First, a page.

Skip to main content

s corporation

Are You Commingling Multiple Businesses?

By Business Contracts, Business Lawyer

If you own multiple limited liability companies or corporations are you commingling the businesses?

If so, you expose these ventures to unnecessary legal dangers.

For example, a court might decide one company is the alter ego of the other and hold both of them liable in a lawsuit. Instead walls of protection, you’ve let down the drawbridge and invited in plaintiffs to raid all of your companies.

So, how do you avoid this commingling danger?

Treat them as separate companies.

For instance, don’t raid the bank account of Company A to pay Company B’s expenses simply because the latter is short on cash.

And when the entities do business with each other, use written contracts that explain the rights and duties of each entity under the agreements.

For example, if Company A wants to advertise on Company B’s website, there should be an advertising agreement in place where B gets compensated somehow by A for running the ads. No freebies from one company to the other simply because you own both.

What about intellectual property? If one company owns the IP, but you want both companies to use it, chances are you’ll need some type of licensing agreement between one entity as owner (licensor) and the second entity as licensee.

An experience business lawyer can help you put the right documents in place to protect your multiple businesses from improperly commingling. And if you’ve already been commingling, he can help you fix the situation to minimize the legal risks.

What Does Your Business Entity Own?

By Business Contracts, Business Lawyer

If you set up a limited liability company (LLC) or corporation for your existing business, what does the new entity own?

Too often, the answer is nothing.

How does that happen?

Your sole proprietorship or partnership never gets around to actually transferring the business assets to the new entity.

So, you’re really still running the business as before while pretending there’s a corporate liability shield in place to protect you as the owner.

Unfortunately, a hollow entity (without assets) isn’t going to protect you personally.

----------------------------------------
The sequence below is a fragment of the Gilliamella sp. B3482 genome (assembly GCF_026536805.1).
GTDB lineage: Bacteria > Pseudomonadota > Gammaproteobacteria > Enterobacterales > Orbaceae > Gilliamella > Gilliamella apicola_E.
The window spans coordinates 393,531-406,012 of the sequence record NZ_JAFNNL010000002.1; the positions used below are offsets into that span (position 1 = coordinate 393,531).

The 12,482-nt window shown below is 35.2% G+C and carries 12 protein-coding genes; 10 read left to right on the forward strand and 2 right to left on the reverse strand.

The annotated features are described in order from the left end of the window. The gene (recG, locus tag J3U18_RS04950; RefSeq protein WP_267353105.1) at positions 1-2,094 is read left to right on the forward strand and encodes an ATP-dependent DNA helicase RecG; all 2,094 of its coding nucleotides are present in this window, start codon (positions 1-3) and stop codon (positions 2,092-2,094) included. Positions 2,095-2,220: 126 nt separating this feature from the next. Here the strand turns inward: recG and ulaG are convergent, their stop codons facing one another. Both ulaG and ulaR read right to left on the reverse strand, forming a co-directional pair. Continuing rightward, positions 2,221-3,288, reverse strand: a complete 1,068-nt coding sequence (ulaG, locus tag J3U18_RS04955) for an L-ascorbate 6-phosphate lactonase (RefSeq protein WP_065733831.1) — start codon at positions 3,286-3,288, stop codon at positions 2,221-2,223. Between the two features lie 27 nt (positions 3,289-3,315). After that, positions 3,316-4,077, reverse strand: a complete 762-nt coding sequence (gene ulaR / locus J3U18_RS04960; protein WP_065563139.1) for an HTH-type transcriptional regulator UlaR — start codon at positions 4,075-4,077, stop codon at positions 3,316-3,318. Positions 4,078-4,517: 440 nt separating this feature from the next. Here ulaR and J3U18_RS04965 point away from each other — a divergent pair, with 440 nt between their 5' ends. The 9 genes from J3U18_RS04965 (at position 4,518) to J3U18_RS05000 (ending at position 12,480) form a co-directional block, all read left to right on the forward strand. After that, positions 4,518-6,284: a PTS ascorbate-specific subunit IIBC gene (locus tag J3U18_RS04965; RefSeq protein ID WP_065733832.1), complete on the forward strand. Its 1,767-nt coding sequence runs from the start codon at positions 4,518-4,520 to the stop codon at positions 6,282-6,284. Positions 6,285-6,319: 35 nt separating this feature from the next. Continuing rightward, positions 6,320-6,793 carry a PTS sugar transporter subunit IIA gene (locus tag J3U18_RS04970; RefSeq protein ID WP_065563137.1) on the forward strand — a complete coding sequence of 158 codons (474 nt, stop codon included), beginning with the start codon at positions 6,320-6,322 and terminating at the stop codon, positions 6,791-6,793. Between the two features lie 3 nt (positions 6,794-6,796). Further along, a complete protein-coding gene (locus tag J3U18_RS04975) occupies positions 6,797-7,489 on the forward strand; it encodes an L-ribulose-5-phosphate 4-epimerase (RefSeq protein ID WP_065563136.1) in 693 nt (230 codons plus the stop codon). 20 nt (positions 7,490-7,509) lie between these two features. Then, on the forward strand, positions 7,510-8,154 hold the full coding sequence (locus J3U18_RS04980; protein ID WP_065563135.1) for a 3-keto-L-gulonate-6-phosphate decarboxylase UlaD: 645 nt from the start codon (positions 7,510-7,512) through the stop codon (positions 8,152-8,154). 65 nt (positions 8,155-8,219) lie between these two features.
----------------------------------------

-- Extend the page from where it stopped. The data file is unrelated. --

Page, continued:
Naturally this means you’ll want to transfer the assets to the entity so that it can operate as intended for tax and liability purposes.

An experienced business lawyer can help you use the right contracts and assets transfer paperwork in a way that makes sense for your business model. Because if you’re going to set up a corporation or LLC, you might as well take advantage of it.

Corporations – Should You Form One?

By Internet Lawyer

A corporation is a type of business entity that exists under law as a separate “person” from the shareholders who own it. Most corporations exist indefinitely. There are many reasons to operate a business as a corporation. Factors include tax savings, asset protection, the ability to raise funds by selling corporate shares, etc.

For tax purposes, you will commonly hear about C corporations and S corporations. At the federal (and usually state) level, C corporation income is double-taxed. First, income is taxed at the corporate level. Shareholder distributions are then taxed as personal income. In contrast, S corporation income is usually passed directly to the shareholders and taxed at that level instead of double taxation.

C corporations tend to be large publicly traded companies while S corporations are more common for privately held businesses. Although entrepreneurs favor S corporations to C corporations, there is a growing trend to operate enterprises as limited liability companies (LLC) instead where the tax advantages of a limited liability company are similar to an S corporation and the formalities for operating a business are less burdensome.

Limited Liability Companies Offer Asset Protection And Tax Benefits

By Internet Lawyer

Operating your business as a limited liability company (LLC) provides you with some of the best asset protection features of a corporation combined with operational and taxation features of a partnership (or a sole proprietorship if there is just one member). Like Subchapter S corporations, limited liability companies can be subject to single income taxation (in contrast with a C corporation’s double taxation at both the corporate and shareholder level). Day-to-day operation and ownership of a LLC, however, tends to be easier because the formalities are less strict than those governing S corporations.

Of course, you should consult with your attorney and your accountant to discuss legal and tax issues before forming limited liability companies or changing the current legal form of your business.